2. Theoretical background

2.1. Hydrogen evolution reaction

HER is a multistep process that takes place on the surface of catalyst, and there are two proposed mechanisms: Volmer-Heyrovsky and Volmer-Tafel. Both Volmer-Heyrovsky and Volmer-Tafel mechanisms describe the hydrogen atom adsorption and hydrogen molecule desorption reactions among (1) an initial state 2H++2e, (2) an intermediate adsorbed state H+H++eor 2H, and (3) a final product state 2H++2e, where the and Hdenote the active site and adsorbed hydrogen atom on the surface of the catalyst, respectively. Because the initial and final states are equivalent at equilibrium reduction potential, U = 0, the Gibbs free energy of the intermediate state, ΔGH, has been considered as a major descriptor of the HER activity for a wide variety of catalysts. Therefore, the optimum value of ΔGHshould be zero for a spontaneous reaction without activation energy barrier. The Pt catalyst facilitates HER with a low activation energy, ΔGH∼0.09 eV [21]. In this work, we have considered the Volmer-Tafel mechanism to calculate the Gibbs free energy of the intermediate state, ΔGHVolmerθH1, ΔGHVolmerθH2, ΔGHHeyrovskyθH1, and ΔGHTafelθH2with different hydrogen coverage at the active sites, θH1, and θH2, as shown in Figure 1. The Gibbs free energy of the adsorbed hydrogen is calculated as:

ΔGH=ΔEH+ΔEZPESHE1

Figure 1.

Schematic of Volmer-Heyrovsky and Volmer-Tafel mechanisms. ΔG H ∗ Volmer θ H 1 ∗ , ΔG H ∗ Volmer θ H 2 ∗ , ΔG H ∗ Heyrovsky θ H 1 ∗ , and ΔG H ∗ Tafel θ H 2 ∗ are free energies of the first-, and second-Volmer steps, Hyrovsky and Tafel step, where θ H 1 ∗ , and θ H 2 ∗ indicate different hydrogen coverage of active sites.

whereis hydrogen adsorption energy andis the difference in zero point energy (ZPE) between the adsorbed state and the gas phase.refers to the entropy of adsorption ofwhich is thewhere SH20is the entropy of H2in the gas phase at STP. ZPE and entropic corrections,of the heteroatom-doped graphenes (GXs, where G and X represent graphene and the heteroatom dopant), are listed in Table 1. The hydrogen adsorption energycan be defined in two ways: the integral and differential H adsorption energy as a function of the H coverage in Eqs. (2) and (3), respectively.

eVZPETS△ZPET△S△ZPE- T△S
G-H*0.250.11−0.210.32
GB-H*0.250.12−0.210.32
GN-H*0.290.16−0.210.36
GP-H*0.300.17−0.210.37
GS-H*0.310.18−0.210.38
GSi-H*0.300.17−0.210.37
H20.270.41

Table 1.

Zero point energy (ZPE) and entropic (TS) correction for heteroatom doped-graphenes (G, GB, GN, GP, and GSi) at 298 K.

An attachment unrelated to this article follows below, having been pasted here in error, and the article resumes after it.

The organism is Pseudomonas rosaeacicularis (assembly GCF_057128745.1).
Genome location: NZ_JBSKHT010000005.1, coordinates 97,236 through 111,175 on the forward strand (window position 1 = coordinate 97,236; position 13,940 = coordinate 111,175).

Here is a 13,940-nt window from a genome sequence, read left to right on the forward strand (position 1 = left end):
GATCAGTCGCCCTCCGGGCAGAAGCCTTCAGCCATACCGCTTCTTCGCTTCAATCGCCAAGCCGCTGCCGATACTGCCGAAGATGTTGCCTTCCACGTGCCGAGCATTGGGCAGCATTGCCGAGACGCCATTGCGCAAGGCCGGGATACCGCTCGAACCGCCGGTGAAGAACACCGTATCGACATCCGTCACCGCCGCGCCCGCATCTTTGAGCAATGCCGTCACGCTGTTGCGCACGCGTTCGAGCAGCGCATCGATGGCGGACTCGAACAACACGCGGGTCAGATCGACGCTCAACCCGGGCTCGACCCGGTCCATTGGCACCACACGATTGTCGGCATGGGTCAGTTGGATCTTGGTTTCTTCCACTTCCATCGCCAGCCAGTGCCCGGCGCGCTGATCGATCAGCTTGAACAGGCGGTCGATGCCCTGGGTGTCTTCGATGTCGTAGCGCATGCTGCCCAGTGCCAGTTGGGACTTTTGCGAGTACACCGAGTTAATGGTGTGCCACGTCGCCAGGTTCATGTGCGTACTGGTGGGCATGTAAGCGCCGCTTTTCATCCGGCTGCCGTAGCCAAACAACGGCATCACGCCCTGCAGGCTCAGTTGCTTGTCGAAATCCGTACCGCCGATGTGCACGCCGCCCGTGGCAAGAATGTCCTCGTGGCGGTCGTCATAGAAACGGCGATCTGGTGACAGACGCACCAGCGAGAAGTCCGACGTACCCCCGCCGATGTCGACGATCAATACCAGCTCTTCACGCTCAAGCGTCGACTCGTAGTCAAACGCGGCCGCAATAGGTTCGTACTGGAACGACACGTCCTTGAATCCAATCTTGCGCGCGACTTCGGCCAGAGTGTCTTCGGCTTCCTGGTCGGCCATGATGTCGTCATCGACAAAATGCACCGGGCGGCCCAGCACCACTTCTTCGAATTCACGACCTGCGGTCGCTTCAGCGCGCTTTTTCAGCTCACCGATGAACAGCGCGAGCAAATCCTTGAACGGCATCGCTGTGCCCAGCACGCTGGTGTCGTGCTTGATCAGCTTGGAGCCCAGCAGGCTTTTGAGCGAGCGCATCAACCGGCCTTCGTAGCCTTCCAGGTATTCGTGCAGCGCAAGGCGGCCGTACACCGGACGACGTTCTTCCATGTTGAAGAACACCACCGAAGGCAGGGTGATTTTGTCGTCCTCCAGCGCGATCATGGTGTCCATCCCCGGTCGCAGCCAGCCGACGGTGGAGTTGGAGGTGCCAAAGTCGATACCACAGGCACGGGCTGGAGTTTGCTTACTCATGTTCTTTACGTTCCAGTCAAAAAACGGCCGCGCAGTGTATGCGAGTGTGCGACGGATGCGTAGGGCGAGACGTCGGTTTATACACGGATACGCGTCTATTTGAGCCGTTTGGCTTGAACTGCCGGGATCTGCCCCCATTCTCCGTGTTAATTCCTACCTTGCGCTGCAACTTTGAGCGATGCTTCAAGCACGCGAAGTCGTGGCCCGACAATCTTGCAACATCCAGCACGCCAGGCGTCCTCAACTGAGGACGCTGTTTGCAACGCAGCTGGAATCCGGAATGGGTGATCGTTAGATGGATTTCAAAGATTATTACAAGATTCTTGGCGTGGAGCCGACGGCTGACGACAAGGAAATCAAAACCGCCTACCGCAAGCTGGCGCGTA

The gas phase values were from reference 17, while the values for the adsorbed species were taken from DFT calculations. The same values for the adsorbed species for all the N X N models were used, as vibrational frequencies have been found to depend much less on the surface than the bond strength.

EHintn=1/2Esurf+nHEsurf1/2EH2E2
EHdiffθH=δEHintn/δn=EHintnEHintn1/ΔnE3

where n, Hand θHrefer to the number of hydrogen atoms, adsorbed hydrogen on the surface, and hydrogen coverage, respectively.

In contrast to the single hydrogen reaction of the Volmer step, two hydrogen atoms mediate the Tafel step. Therefore, we obtain the Gibbs free energy of the intermediate state during the Volmer and Tafel steps with the following equations to determine the different hydrogen coverages of active sites.

ΔGHVolmer=ΔEHVolmer+ΔEZPETΔSE4
E5
ΔGHTafel=ΔEHTafel+ΔEZPETΔSE6
E7

2.2. Oxygen evolution reaction and oxygen reduction reaction

2.2.1. Reaction pathways in alkaline media

The generally acceptable OER mechanism is the four-electron associative mechanism in alkaline media. The four elementary steps of OER mechanism are described as follows:

OH+OH+eE8
OH+OHO+H2Ol+eE9
O+OHOOH+eE10
OOH+OH+O2g+H2Ol+eE11

where * represents the active site on the surface, (l) and (g) refer to liquid and gas phases, respectively, and O*, OH* and OOH* are adsorbed intermediates.

In contrast to OER, ORR can proceed either by a two-step or four-step pathways depending on the relative stability of O* and OOH* intermediates generated after the adsorption of O2 on the catalyst. The two-step pathway of ORR in alkaline environment is summarized using the following elementary steps,

O2+H2Ol+2eO+2OHE12
O+2OH+H2Ol+2e4OHE13

whereas the four-step pathway has following elementary steps:

O2+H2Ol+eOOH+OHE14
OOH+eO+OHE15
O+H2Ol+eOH+OHE16
OH+e+OHE17

Looking at the elementary reaction steps of ORR, both reaction pathways lead to the same final products as 4OH− and the different intermediate states after the adsorption of O2 on the catalyst, O* in (Eq. (12)) and OOH* in (Eq. (14)). Therefore, it is worth mentioning that the transformation step oftoin (Eq. (12)) ortoin (Eq. (14)) can be important index to determine the ORR pathway.